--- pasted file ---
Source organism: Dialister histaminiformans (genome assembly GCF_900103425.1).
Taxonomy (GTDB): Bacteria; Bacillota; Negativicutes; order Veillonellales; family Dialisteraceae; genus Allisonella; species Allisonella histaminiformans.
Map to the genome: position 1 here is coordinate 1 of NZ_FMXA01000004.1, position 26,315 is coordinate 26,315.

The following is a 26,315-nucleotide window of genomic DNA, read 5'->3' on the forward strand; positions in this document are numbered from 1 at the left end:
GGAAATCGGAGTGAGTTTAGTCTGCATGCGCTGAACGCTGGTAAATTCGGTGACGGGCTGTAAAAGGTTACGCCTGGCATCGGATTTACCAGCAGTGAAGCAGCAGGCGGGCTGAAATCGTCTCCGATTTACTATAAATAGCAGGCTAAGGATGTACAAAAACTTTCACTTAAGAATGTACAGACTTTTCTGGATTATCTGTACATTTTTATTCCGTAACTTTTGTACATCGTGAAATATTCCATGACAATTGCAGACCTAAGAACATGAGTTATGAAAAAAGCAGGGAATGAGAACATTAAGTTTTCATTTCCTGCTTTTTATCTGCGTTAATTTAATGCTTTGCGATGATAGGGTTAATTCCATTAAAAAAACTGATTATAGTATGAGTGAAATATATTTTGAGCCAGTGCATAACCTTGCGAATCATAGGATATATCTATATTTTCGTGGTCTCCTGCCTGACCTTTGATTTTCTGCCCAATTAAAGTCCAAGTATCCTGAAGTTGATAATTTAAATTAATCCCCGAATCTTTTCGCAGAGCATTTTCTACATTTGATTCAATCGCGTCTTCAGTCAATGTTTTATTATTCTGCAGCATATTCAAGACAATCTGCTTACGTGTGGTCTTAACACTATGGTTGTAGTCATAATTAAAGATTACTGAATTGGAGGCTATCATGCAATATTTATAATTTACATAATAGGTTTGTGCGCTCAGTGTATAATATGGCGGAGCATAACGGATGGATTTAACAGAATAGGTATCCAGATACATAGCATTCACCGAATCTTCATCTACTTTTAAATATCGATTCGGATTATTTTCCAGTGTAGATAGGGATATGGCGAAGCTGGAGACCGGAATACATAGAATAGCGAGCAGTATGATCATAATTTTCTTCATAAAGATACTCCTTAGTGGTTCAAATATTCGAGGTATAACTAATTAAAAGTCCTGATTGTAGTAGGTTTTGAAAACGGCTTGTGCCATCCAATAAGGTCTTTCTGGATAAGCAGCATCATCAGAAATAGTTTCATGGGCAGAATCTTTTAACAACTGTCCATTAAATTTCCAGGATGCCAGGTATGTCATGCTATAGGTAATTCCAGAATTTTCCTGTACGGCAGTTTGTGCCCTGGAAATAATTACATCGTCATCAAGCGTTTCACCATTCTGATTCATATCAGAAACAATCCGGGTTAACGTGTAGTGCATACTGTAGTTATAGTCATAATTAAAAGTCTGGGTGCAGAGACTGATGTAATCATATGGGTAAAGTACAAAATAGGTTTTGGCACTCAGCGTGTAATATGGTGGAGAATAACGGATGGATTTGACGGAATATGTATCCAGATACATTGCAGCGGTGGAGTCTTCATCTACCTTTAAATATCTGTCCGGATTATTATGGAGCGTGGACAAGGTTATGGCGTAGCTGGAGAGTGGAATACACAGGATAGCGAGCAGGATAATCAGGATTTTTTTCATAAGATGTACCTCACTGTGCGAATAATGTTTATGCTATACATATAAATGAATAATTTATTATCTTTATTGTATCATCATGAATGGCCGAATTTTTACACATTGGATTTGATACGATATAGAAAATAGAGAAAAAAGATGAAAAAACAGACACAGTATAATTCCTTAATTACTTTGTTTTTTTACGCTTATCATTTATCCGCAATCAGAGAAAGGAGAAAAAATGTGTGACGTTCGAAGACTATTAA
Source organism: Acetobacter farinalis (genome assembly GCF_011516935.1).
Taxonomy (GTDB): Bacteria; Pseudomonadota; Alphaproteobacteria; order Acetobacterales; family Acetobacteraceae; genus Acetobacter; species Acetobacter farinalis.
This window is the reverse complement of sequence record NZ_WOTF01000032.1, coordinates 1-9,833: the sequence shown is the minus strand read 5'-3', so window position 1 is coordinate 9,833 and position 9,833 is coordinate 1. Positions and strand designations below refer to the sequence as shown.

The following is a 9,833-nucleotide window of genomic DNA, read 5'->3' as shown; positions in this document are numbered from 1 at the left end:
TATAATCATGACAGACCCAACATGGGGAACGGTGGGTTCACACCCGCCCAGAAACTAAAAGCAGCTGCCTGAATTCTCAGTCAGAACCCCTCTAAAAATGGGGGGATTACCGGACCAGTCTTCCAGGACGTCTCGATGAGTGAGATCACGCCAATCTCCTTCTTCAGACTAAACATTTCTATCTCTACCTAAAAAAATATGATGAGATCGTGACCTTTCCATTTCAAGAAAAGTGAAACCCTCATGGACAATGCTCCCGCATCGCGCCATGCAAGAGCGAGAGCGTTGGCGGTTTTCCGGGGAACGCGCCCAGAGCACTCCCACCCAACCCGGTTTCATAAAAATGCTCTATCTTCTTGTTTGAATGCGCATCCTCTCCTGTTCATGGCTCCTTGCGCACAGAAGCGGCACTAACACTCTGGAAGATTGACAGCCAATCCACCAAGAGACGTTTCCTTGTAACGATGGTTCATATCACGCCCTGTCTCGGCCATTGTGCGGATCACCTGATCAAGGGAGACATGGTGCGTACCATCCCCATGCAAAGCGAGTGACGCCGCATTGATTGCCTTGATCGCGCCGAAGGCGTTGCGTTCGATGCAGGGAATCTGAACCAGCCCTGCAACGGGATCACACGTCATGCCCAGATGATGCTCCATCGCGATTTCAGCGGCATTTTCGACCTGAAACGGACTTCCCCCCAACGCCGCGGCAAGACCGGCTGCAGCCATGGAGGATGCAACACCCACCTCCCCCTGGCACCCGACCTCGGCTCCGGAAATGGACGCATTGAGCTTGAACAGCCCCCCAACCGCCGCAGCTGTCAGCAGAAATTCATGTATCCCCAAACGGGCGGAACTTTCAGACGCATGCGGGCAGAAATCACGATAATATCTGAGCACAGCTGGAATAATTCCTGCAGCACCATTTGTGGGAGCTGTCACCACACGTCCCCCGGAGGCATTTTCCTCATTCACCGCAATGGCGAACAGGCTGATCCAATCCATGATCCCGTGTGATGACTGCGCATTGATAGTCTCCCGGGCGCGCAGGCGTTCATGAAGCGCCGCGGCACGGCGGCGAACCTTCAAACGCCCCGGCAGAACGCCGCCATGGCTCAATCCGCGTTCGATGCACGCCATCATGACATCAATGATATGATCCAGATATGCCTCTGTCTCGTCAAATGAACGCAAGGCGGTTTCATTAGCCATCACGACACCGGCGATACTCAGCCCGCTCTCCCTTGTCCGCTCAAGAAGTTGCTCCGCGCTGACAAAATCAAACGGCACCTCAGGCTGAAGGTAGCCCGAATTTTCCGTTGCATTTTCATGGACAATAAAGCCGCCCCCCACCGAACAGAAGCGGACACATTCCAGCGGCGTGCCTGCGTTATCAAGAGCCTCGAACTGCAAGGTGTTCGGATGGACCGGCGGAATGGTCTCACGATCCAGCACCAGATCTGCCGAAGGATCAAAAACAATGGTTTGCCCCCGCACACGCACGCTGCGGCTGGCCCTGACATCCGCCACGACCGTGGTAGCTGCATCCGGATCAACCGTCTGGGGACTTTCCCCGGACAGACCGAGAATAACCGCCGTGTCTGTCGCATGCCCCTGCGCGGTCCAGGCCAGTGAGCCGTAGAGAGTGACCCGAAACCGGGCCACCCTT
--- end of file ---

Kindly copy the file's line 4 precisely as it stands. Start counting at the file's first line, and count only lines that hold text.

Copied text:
The following is a 26,315-nucleotide window of genomic DNA, read 5'->3' on the forward strand; positions in this document are numbered from 1 at the left end: